Remember when SubPop was known for exploiting that Seattle Sound about twenty years ago, all the way to the bank? Seems these days they’re hitting us with waves of easy-listening folk-rock from Band Of Horses, Blitzen Trapper, Fleet Foxes, Iron & Wine, Tiny Vipers and the newly acquired Vetiver; banking heavily on their blend of bland acoustic/slightly amplified naturalismo/nuevo-hippie pap. It’s about half-interesting, half-boring in that I can listen to it as a critic and vaguely understand what it is they’re trying to do- they do that well; as a fan of music in general I can listen with reserved incredulousness that there’s yet another band blindly thrown into the mix playing this same ol’ shit again and again. With regards to Vetiver‘s talent- they’re a fine band, serviceable even. With regards to their overall sound (what I’m basing this review on) is that Zzzzzzzzzzzzzzzzzz. Oh, I fell asleep. In short; whatever. Grade: 5/10

Royksopp – Junior (Astralwerks; 3/23)royksopp-junior

If I had a time machine I know what I’d do with it. Not go back and stop Hitler, or AIDS, or ask a different girl to the prom circa 1993- I’d go back and kill those fucking robots that call themselves Kraftwerk so that electronic music would’ve never happened. Now wait a minute- that means no Brian Eno, New Order, Depeche Mode, etc. but I’m willing to take that risk so that bands artists performers computer geeks like Royksopp and that god-damned Daft Punk would never exist as well. For every electronic musician that kicks ass, there are five that should’ve never happened at all. In this regard, I could go back even further and kill Karlheinz Stockhausen, considered by nerds everywhere to be the father of electronic music, but no one listens to him anyway (you can’t snort coke and dance to his music). Plus, Brian Eno could’ve then been a famous painter, New Order could’ve found an Ian Curtis-sound alike and stayed Joy Division and Depeche Mode… you know something- someone else could’ve made Violator in 1990 (INXS, possibly?) and no one would’ve missed out on anything. That album is the shit. Royksopp‘s Junior is just shit. Even the album cover makes me angry. Also, I haven’t figured out how to put the little dots over the o, because it would just be a waste of time and search engines don’t care about umlauts anyway. Grade: 1/10

Great Lake Swimmers – Lost Channels (Nettwerk; 3/31)lost_channels

I was trying to figure out why I liked this record so damn much; it’s by a Canadian band that plays a nice blend of folk and Americana- then it hit me. Canadian bands do Americana better than American bands nowadays- I think that’s because whatever the American Dream once meant means more to Canadians than it does to Americans. Things like civil liberties, freedom of press and universal health care are all American pipe dreams; in Canada they are reality. Politicizing aside; Great Lake Swimmers make great, laid-back folky tunes in that whole echo-chamber aesthetic completed by mandolins, banjos and wistful church organs reminiscent of early-70s MOR light rock. Grade: 8/10

Wolves In The Throne Room – Black Cascade (Southern Lord; 3/31)black-cascade

So as I’m record shopping last week over at the Berkeley Amoeba and I’m in the little metal section checking out the newly released vinyl Mastodon LP; I overhear two metal-heads- and one says to the other his favorite album this year is Wolves In The Throne Room‘s Black Cascade. Oooh, I think- what’s that? I hear the one say “it’s black metal” and the other was like, “No, man- it’s black ambient metal…” Duh, dude. I have no idea what the fuck that means, but as an audiophile it got me interested. I mean, “metal” is a relative term- like “heavy” and “black” (no, wait; black is absolute). Anyway, here goes a review: I have never listened to black ambient metal, my initial impression is that it’s sort of like superfast heavy metal played over synthesizers (like the ones you’d hear on side two of David Bowie‘s Low) that add “atmosphere” to the mix. So since I have no reference point to weigh this record against anything in its genre or compare it to (except speed metal on top of Brian Eno‘s keyboard washes) I’m going to say it’s a “demanding” listen, for the simple fact that it’s almost fifty minutes of skull-crushing drumming and endlessly droning power chords. I’m hearing elements of prog, hardcore punk and obviously thrash metal played with serious speed and technical prowess. There are some nice “soft” passages as well- the middle section of Crystal Ammunition is actually quite “pretty”, but the shortest song is ten-and-a-half minutes for Satan’s sake. It’s not for the faint of heart, and with song titles like Wanderer Above The Sea Of Fog and Ex Cathedra, I’d say dudes who write endless hours of programming code in their parent’s basements (only stopping to play World Of Warcraft and chug Red Bull while never getting laid underneath their Lord Of The Rings posters) love this shit. Because those are the two dudes that I was eavesdropping on… Grade: 6.66/10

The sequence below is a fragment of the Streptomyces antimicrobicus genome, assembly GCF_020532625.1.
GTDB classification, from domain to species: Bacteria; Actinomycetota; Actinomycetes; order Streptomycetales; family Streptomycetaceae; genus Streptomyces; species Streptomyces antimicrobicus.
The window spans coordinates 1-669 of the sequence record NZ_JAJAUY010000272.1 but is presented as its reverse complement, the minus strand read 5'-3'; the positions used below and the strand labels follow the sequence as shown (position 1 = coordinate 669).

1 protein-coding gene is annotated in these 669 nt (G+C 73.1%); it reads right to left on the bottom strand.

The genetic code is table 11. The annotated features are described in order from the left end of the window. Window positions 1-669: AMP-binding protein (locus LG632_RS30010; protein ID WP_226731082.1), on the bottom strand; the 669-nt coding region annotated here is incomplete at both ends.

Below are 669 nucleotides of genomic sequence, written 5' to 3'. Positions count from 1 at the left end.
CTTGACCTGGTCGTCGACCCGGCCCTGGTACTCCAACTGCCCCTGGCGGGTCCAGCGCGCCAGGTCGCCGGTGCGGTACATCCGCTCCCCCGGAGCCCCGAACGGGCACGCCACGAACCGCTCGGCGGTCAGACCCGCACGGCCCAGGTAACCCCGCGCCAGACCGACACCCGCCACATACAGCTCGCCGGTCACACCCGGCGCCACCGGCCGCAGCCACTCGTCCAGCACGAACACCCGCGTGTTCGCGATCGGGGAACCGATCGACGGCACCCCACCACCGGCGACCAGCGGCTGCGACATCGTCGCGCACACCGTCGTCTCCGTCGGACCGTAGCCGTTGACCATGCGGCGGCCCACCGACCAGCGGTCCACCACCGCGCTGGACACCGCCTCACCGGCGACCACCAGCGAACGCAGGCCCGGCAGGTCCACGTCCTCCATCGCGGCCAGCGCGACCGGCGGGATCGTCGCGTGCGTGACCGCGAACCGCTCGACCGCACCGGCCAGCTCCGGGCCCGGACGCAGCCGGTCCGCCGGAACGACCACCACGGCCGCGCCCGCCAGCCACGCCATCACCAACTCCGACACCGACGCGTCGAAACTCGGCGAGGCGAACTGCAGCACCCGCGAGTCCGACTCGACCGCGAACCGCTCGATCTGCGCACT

Crocodiles – Summer Of Hate (Fat Possum; 4/28)crocs

Can anybody tell me why I love this insanely fuzzed-out guitar pop? By all intents and purposes I should hate it- I grew up with an undying allegiance to and an appreciation for over-produced clean sounds, which carried into my 20s. Maybe it’s a subconscious rebellion slowly taking over in my mind. Anyway; I’m digging Crocodiles’ Summer Of Hate– it’s all the things I’ve been loving lately about music (see: No Age, Wavves, any reverb-heavy fuzz-pedal shit in general) that apes the whole Jesus & Mary Chain aesthetic. I could never fully get high on J&MC until re-visiting it through the ears of the aforesaid bands, but I blame Johnny Marr and Robert Smith for that; or any of the other bands I was into circa 1986. Grade: 8/10

Pink Mountaintops – Outside Love (Jagjaguwar; 5/5)pinkmtntops

I’ll get this out of the way first: best album cover yet this year. I’m loving the faux-Danielle Steele book cover set against a rumpled blue velvet background. It’s a harbinger of what’s to come from Stephen McBean‘s side project; he of Vancouver psych-rock outfit Black Mountain. It’s all dirgy and full of ballads of unrequited longing yadda yadda yadda… Basically the opposite of Black Mountains‘ in-yer-face wall of guitar sludge. I’m trying to feel this album because I’m a sensitive guy, I appreciate the heart-felt emotional output, but for some reason it just sounds hokey- sappy strings, corny crooning, things I abhor unless it’s coming from Morrissey or Bryan Ferry. Grade: 6/10